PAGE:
The Southwestern Historical Quarterly, Volume 76, July 1972 - April, 1973

Early Texas Statehood: A Survey of
Historical Writings
RALPH A. WOOSTER*
T HE AUTHORS OF THE THIRD EDITION OF Texas, the Lone Star State
note that "many episodes and developments, both impressive and
significant, made the period between annexation and the Civil War
rich in history."' During these years the population of Texas increased
fourfold as settlers from other states and foreign nations, attracted by
fertile lands and generous land policies, migrated to the new state.
Organization of state government, formation of political parties, war
with Mexico, settlement of the New Mexico boundary dispute, pay-
ment of the public debt, and exploration of the western part of the
state were all major developments of the period.
Although lacking some of the glamor normally associated with the
preceding decade of the Republic, the fifteen years of early Texas state-
hood have attracted the interest of many historians. As this survey will
attempt to illustrate, dozens of scholarly studies describe specific as-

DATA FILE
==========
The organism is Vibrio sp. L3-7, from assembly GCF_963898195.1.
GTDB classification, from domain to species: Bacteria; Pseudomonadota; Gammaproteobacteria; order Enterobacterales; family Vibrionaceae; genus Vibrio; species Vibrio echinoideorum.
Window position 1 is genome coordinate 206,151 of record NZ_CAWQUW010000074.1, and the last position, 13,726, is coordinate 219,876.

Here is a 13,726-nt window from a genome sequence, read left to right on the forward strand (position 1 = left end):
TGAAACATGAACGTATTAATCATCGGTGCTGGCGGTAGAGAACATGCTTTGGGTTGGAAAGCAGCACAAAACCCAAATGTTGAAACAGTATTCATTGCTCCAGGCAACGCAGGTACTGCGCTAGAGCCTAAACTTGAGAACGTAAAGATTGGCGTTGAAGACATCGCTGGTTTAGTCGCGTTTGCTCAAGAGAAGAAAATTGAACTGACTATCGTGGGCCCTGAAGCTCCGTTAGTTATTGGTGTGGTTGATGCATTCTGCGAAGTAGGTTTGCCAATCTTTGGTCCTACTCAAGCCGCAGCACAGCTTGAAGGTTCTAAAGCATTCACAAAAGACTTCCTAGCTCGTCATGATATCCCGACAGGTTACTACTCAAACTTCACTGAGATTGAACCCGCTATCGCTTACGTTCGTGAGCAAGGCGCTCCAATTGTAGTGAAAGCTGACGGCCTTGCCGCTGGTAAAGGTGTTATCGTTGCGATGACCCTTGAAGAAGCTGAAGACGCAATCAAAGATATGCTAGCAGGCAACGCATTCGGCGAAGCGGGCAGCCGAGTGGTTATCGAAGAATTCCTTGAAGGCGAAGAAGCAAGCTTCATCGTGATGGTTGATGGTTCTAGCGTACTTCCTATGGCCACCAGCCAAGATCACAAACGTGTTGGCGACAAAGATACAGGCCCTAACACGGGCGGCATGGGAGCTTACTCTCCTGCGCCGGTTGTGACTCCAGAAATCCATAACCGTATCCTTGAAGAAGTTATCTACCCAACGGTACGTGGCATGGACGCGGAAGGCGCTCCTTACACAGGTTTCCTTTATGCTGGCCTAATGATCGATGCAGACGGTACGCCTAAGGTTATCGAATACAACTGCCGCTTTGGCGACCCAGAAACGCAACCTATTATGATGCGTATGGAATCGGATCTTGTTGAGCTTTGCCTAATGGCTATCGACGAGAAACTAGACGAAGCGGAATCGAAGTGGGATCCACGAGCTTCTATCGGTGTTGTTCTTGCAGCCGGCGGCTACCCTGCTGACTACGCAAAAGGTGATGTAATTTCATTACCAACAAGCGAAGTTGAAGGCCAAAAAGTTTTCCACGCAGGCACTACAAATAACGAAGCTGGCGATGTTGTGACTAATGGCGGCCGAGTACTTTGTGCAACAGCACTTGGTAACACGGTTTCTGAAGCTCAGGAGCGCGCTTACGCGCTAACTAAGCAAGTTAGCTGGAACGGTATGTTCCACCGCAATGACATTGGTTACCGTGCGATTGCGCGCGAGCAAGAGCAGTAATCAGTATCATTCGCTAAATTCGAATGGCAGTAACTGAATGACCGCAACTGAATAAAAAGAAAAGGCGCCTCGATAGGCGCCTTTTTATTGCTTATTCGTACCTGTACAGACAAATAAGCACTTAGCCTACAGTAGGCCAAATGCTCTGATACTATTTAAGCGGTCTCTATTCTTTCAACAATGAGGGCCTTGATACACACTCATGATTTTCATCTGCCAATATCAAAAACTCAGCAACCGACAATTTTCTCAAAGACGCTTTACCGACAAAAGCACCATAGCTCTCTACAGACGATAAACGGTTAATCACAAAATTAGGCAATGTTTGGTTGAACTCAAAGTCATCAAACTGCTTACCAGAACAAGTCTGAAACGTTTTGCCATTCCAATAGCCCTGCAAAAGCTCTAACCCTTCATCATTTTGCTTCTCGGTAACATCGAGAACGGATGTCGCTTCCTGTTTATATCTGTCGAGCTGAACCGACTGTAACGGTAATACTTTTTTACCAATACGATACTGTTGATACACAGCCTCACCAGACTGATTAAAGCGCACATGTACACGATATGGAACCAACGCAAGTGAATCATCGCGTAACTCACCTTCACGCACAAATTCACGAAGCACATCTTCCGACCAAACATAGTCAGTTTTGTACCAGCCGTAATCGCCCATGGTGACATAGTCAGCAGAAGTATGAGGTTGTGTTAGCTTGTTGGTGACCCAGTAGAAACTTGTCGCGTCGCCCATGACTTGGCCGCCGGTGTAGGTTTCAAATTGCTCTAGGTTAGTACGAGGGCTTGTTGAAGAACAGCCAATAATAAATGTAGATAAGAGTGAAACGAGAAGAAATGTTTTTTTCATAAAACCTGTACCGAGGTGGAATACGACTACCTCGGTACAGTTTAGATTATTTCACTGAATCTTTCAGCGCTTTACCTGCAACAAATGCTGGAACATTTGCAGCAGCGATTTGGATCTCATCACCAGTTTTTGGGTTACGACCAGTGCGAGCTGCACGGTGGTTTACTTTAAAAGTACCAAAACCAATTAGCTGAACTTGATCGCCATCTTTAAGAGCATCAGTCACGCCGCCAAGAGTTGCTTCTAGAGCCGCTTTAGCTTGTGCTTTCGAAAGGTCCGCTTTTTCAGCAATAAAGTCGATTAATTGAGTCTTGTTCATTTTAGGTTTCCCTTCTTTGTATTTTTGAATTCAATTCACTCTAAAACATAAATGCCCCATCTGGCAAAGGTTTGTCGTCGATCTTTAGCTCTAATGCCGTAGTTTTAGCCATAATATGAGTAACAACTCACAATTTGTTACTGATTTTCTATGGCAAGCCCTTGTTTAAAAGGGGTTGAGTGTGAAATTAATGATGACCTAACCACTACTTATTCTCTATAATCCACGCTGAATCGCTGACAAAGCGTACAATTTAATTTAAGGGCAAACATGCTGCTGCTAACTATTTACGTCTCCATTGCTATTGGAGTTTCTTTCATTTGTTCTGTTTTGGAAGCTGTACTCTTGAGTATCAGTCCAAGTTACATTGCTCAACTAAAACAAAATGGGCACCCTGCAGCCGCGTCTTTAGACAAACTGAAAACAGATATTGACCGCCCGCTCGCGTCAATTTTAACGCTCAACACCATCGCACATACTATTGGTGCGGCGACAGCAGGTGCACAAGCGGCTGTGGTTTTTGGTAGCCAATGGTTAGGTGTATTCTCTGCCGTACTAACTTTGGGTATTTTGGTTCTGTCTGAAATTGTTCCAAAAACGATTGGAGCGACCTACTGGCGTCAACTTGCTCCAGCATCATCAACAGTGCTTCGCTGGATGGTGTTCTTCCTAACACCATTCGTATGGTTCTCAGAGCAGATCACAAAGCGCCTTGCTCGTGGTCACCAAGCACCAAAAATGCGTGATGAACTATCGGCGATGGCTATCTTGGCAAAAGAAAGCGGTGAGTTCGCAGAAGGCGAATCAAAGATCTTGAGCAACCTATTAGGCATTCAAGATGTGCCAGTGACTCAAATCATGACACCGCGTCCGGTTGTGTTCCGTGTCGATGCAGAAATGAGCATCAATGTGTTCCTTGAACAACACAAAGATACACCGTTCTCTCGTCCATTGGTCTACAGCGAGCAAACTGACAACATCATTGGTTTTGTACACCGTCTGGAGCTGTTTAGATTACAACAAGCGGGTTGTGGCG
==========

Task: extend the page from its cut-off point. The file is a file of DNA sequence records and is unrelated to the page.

pects of this era." Regrettably, the period lacks any overall synthesis
which brings the findings of these specialized studies together. The
standard general histories of the state, such as Texas, the Lone Star
State cited above and Seymour V. Connor's Texas, a History, contain
excellent chapter surveys but can do no more than touch on the high
points of the period's history." So far there has been no in-depth study
of the period as a whole, or of major topical themes such as Stanley
Siegel's A Political History of the Texas Republic or William R.
Hogan's The Texas Republic: A Social and Economic History, al-
*Mr. Wooster is a professor of history at Lamar University, a Fellow of The Associ-
ation, and author of The People in Power and The Secession Conventions of the South.
'Rupert N. Richardson et al., Texas: The Lone Star State (3rd ed.; Englewood Cliffs,
New Jersey, 1970), 134.
'For purposes of this article the period "early statehood" will begin with the Constitu-
tion of 1845 and conclude in early 186o. No effort has been made to cover historical
works relating to annexation in 1845 or the secession movement in 186o-61. This survey
will include only scholarly monographs, articles, dissertations, and theses by modern
writers. No attempt has been made in the present article to survey primary sources such
as diaries, reminiscences, and memoirs.
sSeymour V. Connor, Texas, a History (New York, 1971).

Texas State Historical Association. The Southwestern Historical Quarterly, Volume 76, July 1972 - April, 1973. Austin, Texas. The Portal to Texas History. http://texashistory.unt.edu/ark:/67531/metapth101202/. Accessed July 28, 2014.